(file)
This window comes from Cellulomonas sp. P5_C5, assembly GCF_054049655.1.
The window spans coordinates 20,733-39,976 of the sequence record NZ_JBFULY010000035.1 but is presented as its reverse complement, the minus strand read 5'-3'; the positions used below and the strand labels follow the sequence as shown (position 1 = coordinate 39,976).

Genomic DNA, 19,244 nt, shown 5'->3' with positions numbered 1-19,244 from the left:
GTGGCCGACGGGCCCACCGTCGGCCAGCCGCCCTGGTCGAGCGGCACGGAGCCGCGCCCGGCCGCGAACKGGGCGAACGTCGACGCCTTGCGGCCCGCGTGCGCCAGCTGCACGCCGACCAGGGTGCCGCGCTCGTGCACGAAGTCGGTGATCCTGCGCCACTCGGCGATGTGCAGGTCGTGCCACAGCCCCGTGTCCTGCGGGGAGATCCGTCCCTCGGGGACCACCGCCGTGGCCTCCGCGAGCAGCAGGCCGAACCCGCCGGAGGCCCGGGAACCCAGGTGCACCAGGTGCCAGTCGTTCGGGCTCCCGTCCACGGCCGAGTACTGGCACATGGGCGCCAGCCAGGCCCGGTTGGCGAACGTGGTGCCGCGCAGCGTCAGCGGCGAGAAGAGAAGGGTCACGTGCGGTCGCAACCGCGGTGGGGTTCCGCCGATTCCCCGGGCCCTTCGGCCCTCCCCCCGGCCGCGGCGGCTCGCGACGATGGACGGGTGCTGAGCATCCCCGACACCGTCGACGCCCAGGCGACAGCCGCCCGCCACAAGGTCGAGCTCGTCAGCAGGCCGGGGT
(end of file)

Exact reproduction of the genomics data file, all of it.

This window comes from Cellulomonas sp. P5_C5, assembly GCF_054049655.1.
The window spans coordinates 20,733-39,976 of the sequence record NZ_JBFULY010000035.1 but is presented as its reverse complement, the minus strand read 5'-3'; the positions used below and the strand labels follow the sequence as shown (position 1 = coordinate 39,976).

Genomic DNA, 19,244 nt, shown 5'->3' with positions numbered 1-19,244 from the left:
GTGGCCGACGGGCCCACCGTCGGCCAGCCGCCCTGGTCGAGCGGCACGGAGCCGCGCCCGGCCGCGAACKGGGCGAACGTCGACGCCTTGCGGCCCGCGTGCGCCAGCTGCACGCCGACCAGGGTGCCGCGCTCGTGCACGAAGTCGGTGATCCTGCGCCACTCGGCGATGTGCAGGTCGTGCCACAGCCCCGTGTCCTGCGGGGAGATCCGTCCCTCGGGGACCACCGCCGTGGCCTCCGCGAGCAGCAGGCCGAACCCGCCGGAGGCCCGGGAACCCAGGTGCACCAGGTGCCAGTCGTTCGGGCTCCCGTCCACGGCCGAGTACTGGCACATGGGCGCCAGCCAGGCCCGGTTGGCGAACGTGGTGCCGCGCAGCGTCAGCGGCGAGAAGAGAAGGGTCACGTGCGGTCGCAACCGCGGTGGGGTTCCGCCGATTCCCCGGGCCCTTCGGCCCTCCCCCCGGCCGCGGCGGCTCGCGACGATGGACGGGTGCTGAGCATCCCCGACACCGTCGACGCCCAGGCGACAGCCGCCCGCCACAAGGTCGAGCTCGTCAGCAGGCCGGGGT